The Buick looked forlorn and reproachful and a little silly, its capacious rump elevated by a chain, its grille tipped into a puddle. When a copywriting windfall enabled me to redeem it a few days later from where it huddled in a dusty south San Jose repo-yard, a girlfriend said admiringly, "You always land on your feet."
Her metaphor was wrong. I had not yet landed.


We enter San Jose at last, this manufacturing hub whose arcane etching rituals and caustic baths gave silicon the wherewithal to transform mind into matter into money. That money, however, always seems to migrate north towards Palo Alto and Menlo Park; toward the venture capitalists and entrepreneurs and marketing whizzes, while many of the neighborhoods here remain chronically indigent and crime-riddled.

It takes two or three passes around the block in what is now a freezing deluge to find the auto loan storefront. We park the Buick, and Nicki, impatient with my umbrella, leaps out and makes a dash for the door which looks close, but is actually far enough away for her to get thoroughly soaked. I come up behind her, and she grins sheepishly, the rain bedewing her face and lashes, the damp tendrils of hair pasted to her fresh, unconquered skin. I am suddenly dazzled:

"Young Girl Caught in a Downpour," I mentally title the artwork. We wrestle open the door, and a line of people turns at the cold, wet draft, one or two actually smiling in commiseration at the sight of us. They are mostly poor: Mexican and Filipino, African-Americans and Pacific Islanders; many elderly, several young mothers with children hanging from every limb. There are two women in wheelchairs and several veterans of my generation wearing bill hats with numbers and letters on the front.

And all at once, everything is all right. It's more than all right.

The young woman at the window smiles too, although the line is long, the paperwork complex, and her computer temperamental. She hands us a battered camera and tells us to photograph the Buick's VIN number and its odometer. My daughter waves me to a chair and ducks outside-again without the umbrella-although the rain is now coming down in sheets. Seconds later, massive thunderclaps trigger little screams from the women. Several of the veterans flinch and then look straight ahead, jaw muscles working.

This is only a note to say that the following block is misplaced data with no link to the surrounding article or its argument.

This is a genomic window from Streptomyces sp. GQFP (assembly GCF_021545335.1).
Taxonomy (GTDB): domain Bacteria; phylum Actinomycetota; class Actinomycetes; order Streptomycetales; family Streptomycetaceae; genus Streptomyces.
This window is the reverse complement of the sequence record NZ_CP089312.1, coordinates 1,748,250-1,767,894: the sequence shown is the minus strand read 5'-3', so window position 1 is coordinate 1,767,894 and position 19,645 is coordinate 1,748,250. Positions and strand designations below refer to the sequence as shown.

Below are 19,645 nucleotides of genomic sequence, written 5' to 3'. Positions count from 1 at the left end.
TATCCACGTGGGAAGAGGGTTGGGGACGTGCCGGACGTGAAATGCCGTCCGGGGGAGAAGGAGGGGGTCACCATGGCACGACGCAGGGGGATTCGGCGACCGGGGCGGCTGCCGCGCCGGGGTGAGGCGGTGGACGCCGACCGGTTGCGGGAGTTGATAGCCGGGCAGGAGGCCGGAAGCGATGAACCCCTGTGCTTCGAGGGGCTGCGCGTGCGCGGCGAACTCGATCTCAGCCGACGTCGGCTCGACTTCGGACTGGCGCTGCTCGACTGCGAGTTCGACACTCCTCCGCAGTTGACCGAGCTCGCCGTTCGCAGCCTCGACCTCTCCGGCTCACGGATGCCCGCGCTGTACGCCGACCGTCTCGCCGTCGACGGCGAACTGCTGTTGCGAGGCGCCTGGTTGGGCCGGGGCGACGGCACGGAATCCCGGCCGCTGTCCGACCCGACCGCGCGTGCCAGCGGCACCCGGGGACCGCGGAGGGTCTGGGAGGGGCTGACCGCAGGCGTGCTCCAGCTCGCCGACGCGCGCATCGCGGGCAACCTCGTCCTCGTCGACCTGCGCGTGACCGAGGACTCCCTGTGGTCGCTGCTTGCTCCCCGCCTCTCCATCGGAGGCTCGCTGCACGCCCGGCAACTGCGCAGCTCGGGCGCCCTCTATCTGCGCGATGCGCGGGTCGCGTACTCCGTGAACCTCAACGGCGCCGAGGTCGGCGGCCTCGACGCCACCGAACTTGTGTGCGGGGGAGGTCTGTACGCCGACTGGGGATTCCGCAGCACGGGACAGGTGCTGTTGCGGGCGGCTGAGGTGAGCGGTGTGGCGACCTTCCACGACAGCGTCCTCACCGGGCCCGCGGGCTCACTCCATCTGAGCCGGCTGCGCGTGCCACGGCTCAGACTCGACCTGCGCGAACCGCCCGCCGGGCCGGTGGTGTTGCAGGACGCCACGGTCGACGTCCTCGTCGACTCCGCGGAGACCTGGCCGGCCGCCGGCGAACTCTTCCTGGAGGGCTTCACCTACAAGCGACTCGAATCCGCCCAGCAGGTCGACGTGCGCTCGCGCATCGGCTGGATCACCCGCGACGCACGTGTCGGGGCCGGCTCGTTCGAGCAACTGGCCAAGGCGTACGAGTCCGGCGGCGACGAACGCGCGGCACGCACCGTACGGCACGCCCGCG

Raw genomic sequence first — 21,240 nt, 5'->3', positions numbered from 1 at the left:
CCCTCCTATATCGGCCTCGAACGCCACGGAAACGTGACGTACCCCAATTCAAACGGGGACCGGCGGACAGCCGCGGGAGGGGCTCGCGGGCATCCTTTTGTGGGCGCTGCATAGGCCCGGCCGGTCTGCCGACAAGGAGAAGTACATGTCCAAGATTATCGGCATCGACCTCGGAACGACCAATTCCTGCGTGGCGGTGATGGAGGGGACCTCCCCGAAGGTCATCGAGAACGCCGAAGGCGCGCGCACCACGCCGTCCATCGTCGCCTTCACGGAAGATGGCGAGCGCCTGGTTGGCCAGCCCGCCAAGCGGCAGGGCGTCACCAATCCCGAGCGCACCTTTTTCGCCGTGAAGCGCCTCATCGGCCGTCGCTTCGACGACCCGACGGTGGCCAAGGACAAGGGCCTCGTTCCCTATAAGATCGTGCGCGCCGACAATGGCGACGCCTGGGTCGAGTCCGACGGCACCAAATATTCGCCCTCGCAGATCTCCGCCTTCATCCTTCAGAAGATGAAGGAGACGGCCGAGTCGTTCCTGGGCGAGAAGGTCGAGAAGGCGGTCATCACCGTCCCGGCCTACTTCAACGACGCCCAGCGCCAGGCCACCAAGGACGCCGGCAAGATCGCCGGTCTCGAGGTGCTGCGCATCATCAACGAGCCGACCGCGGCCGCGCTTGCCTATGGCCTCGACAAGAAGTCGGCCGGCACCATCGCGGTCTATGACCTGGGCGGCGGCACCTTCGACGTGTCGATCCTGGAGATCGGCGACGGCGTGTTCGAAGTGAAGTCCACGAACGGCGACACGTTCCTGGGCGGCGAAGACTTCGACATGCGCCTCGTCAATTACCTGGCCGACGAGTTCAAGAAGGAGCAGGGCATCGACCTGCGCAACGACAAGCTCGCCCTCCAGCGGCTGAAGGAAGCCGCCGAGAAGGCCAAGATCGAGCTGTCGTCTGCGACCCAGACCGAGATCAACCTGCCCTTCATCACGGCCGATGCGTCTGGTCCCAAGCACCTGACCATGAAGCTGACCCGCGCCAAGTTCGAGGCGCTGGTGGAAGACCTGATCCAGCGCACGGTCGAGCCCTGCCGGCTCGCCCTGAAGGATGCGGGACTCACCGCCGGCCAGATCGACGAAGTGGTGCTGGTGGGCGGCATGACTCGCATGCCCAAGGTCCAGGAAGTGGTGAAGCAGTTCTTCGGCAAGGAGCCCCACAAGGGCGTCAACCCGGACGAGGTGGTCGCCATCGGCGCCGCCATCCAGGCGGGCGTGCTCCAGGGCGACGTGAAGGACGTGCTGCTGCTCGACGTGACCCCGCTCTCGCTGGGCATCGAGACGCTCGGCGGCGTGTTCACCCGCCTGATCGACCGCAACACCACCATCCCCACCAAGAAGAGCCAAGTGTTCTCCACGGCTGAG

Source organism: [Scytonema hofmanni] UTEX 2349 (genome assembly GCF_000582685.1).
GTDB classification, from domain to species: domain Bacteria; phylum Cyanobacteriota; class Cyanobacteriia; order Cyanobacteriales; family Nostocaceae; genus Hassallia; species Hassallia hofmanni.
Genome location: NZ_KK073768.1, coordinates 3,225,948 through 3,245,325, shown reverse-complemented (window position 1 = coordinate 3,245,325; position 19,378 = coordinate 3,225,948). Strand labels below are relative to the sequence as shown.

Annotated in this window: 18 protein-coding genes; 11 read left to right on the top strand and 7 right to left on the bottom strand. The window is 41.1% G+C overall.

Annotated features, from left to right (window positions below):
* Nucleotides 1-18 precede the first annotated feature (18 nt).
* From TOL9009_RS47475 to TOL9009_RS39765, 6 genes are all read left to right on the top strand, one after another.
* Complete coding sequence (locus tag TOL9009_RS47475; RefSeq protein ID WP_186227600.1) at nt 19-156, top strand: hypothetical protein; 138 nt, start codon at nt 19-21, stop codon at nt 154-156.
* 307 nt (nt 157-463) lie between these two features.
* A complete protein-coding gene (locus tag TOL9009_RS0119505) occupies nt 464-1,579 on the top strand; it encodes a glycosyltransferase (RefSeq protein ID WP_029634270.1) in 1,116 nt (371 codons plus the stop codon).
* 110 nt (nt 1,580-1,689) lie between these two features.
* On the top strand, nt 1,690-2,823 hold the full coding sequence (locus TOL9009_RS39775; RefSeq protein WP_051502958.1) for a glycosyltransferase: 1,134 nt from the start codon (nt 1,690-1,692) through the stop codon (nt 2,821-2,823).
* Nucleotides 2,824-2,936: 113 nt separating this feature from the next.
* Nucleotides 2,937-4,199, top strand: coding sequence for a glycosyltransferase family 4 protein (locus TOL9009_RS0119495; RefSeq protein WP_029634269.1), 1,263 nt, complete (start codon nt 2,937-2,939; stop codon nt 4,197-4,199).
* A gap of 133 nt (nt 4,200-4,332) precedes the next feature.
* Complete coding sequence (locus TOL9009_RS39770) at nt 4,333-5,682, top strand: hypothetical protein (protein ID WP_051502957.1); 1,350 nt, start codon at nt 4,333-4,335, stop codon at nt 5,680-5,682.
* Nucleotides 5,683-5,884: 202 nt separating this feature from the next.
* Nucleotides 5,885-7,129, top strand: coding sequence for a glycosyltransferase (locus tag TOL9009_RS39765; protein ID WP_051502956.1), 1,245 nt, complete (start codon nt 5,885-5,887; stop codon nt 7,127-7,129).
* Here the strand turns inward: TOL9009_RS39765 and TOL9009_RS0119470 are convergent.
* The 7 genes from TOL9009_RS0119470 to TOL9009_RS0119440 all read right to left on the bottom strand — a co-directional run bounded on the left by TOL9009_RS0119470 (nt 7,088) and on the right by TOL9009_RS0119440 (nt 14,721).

When Nicki re-enters, she is thoroughly drenched, and I thank her with faux exasperation, pulling off her outer sweater as though she is a kindergartner and helping her on with my own. Shivering, she offers only a token protest.

"Thanks, Mom." The people in line titter indulgently. I catch the eye of an elderly Mexican lady, and she beams a universal smile of motherhood at me.

And all at once, everything is all right. It's more than all right. The Buick is merely fulfilling another of the roles it was intended for. Like reindeer to the Inuit, my car is both transportation and sustenance. This is not a hard landing, but only a port in a storm.

So I sit beside my daughter, watching the rain through the window until it subsides and a cold blue sky peeps out amid the turbulent clouds, and a fresh wind begins to whip the treetops. The line slowly shortens, and when it is our turn, I am presented with a small bale of papers on which I provide my signature in about forty places. The clerk counts out a thousand dollars in small, used bills and, feeling far from dissatisfied-even a little rich-we leave and get back into the Buick.

Image by Jim Cooke.

Linda Boroff grew up in Santa Monica, and graduated from UC Berkeley. She has published a number of short stories, and her screenplay adaptation of the biography, Kiss Tomorrow Goodbye: The Barbara Payton Story by John O'Dowd is currently in development.